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Snipe (Gallinago gallinago delicata), Killdeer (Charadrius vociferus), and American Woodcock (Scolopax minor) As Indicator Species On Climate Change Based On Migrational Patterns in Ohio

Student(s):Justin Rumel
Grade Level:Upper Primary (grades 3-5, ages 8-11)
GLOBE Educator(s):Steven Frantz
Report Type(s):
Protocols:Air Temperature, Soil Temperature
Date Submitted:05/03/2013
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The motivation for this project was a study on climate change. The whole point of doing this project was to use the selected birds as a reference to climate change to see if it was actually happening. This project clearly shows that climate change has already begun to affect certain animals and it should affect more in the next thirty years. To get the results taken, the website Ebird was visited. The website shows migration data from 1880 to now. Other than migration data, air and soil temperature was taken. To gather the soil temperature, a soil thermometer was inserted into the ground and was left for two minutes and then the temperature reading was recorded. Air temperature was taken by taking an air thermometer and holding the thermometer out and waiting for minutes and then the temperature reading was recorded. As a result, the selected birds have shown that climate change has affected their migration patterns. The birds have shown to arrive earlier and depart later than in past migrations. The results taken have supported the hypothesis made about the project. In conclusion, climate change is beginning to affect the environment around the world and should begin to affect more in the future if the present trend continues.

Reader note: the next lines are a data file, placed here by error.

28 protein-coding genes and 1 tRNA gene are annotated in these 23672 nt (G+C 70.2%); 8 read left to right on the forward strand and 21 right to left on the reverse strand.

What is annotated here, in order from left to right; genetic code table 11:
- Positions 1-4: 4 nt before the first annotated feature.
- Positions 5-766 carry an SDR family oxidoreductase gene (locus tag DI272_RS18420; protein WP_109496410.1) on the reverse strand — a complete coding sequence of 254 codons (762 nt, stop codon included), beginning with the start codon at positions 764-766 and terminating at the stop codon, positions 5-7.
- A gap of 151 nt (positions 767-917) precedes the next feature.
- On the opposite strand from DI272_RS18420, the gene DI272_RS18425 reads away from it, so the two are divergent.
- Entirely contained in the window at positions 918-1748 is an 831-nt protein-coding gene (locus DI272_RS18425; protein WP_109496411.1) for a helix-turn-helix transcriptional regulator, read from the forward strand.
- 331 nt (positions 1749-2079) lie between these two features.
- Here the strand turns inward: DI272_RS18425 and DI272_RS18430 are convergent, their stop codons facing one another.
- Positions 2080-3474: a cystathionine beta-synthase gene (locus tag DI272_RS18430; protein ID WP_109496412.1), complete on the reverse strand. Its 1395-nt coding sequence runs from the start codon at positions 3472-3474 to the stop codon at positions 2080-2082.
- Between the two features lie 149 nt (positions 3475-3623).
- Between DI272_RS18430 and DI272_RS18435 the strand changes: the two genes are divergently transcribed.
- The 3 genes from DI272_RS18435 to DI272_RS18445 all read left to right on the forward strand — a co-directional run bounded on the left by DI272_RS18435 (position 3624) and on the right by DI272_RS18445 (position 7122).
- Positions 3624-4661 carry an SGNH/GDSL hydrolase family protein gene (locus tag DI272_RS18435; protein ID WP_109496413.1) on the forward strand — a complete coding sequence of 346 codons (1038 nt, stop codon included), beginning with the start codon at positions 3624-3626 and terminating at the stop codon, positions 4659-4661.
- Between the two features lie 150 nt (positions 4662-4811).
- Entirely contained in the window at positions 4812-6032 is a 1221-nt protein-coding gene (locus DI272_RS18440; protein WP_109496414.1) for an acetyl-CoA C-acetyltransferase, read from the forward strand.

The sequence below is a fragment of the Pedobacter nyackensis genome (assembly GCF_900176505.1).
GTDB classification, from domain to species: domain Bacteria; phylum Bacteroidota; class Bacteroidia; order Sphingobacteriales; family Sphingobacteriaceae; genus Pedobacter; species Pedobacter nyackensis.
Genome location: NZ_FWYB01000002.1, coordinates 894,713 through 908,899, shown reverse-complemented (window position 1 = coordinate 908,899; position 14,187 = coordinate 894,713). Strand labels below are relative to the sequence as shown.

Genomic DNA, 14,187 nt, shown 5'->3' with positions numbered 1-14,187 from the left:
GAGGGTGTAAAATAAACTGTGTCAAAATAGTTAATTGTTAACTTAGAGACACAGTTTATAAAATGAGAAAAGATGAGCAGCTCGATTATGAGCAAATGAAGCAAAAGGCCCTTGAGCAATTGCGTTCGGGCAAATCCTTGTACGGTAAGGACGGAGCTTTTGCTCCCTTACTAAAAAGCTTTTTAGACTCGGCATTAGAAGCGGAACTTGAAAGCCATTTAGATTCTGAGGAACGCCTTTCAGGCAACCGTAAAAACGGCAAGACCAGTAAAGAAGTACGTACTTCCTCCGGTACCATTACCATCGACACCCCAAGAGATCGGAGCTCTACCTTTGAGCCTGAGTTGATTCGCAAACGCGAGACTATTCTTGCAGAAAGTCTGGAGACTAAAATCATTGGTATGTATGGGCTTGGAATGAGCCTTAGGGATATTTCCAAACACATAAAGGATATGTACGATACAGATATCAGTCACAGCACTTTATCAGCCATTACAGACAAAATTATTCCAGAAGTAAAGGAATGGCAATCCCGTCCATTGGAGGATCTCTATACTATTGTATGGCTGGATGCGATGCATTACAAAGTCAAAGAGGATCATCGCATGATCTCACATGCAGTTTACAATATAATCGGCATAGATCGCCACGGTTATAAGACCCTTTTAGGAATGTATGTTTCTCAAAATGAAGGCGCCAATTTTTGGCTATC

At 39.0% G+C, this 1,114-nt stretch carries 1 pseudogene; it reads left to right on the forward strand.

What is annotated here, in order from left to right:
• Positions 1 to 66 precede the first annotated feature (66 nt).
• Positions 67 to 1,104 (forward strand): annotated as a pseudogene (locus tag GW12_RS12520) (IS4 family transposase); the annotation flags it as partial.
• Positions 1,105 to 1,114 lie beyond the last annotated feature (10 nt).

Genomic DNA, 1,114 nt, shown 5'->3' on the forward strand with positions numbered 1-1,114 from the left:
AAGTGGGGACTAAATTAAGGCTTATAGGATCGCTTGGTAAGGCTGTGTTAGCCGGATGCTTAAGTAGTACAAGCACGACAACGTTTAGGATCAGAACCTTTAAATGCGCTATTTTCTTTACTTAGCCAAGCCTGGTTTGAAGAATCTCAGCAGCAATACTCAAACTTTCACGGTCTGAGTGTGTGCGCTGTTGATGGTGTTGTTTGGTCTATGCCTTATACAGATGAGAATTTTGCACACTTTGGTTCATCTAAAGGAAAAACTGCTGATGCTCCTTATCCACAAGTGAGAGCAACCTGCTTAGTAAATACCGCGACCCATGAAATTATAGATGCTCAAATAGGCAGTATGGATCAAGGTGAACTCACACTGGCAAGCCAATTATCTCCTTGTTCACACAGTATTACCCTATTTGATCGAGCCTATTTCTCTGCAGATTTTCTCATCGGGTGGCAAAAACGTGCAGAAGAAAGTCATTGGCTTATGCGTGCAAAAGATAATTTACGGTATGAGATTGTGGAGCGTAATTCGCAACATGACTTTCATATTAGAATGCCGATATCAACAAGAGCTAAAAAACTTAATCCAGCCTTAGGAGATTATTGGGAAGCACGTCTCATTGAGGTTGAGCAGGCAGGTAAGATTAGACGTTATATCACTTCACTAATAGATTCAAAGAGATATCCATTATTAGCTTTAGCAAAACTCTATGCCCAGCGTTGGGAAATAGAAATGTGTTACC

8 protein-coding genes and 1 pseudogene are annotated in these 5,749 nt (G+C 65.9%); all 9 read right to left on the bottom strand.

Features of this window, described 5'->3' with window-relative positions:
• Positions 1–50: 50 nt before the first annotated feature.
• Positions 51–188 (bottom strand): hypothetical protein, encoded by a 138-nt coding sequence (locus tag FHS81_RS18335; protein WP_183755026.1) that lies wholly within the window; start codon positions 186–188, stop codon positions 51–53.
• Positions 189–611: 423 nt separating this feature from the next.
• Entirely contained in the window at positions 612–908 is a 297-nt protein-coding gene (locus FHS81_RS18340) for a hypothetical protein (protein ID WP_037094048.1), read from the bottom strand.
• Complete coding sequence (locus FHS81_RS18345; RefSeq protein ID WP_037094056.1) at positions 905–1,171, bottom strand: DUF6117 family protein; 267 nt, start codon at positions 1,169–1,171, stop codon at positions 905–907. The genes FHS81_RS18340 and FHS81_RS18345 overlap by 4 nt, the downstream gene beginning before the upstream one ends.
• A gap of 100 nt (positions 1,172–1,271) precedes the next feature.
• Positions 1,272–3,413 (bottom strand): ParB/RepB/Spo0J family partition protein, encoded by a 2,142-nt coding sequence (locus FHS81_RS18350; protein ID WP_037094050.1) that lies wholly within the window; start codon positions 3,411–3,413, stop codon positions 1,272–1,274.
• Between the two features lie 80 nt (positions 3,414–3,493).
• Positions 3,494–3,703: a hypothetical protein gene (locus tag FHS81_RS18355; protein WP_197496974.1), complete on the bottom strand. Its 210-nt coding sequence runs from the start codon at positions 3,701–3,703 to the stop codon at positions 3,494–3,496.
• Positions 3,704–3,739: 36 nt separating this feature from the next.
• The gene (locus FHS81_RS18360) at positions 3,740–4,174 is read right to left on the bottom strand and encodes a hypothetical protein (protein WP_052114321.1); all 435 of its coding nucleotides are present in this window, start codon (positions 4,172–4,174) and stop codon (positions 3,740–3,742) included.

Justin -

Very nice work! Were you able to check climatic data for soil and air temperature? I'm particularly curious to see if you found any relationship between soil temperature and migration dates. How can you continue this research?

I look forward to seeing your answers!
This is an interesting and good project. I hope you will continue it in the future. How do your measurements of soil and air temperature relate to testing your hypothesis?

Why didn't you report your data to GLOBE?
Hello Justin, This is an interesting question and I'm glad you wrote that you would examine additional bird species if you conducted this study again. Adding air (and perhaps soil) temperature data to your historic arrival and departure dates of these birds could also be useful data to examine.
It might also be useful to speak with a local biologist/ornithologist on the possibility of resident birds. Since these birds tend to probe their beaks into moist soils, it might be interesting to also look into soil invertebrate activities. Good work - I hope this research experience has been engaging for you.
Very fun activity. It would be great to have photos attached, if that's possible. There is a group out there that also documents night-flight sounds. It would be fun to watch the weather that is happening during migration in your area and check the night-flight recording data they have been doing. Great job students!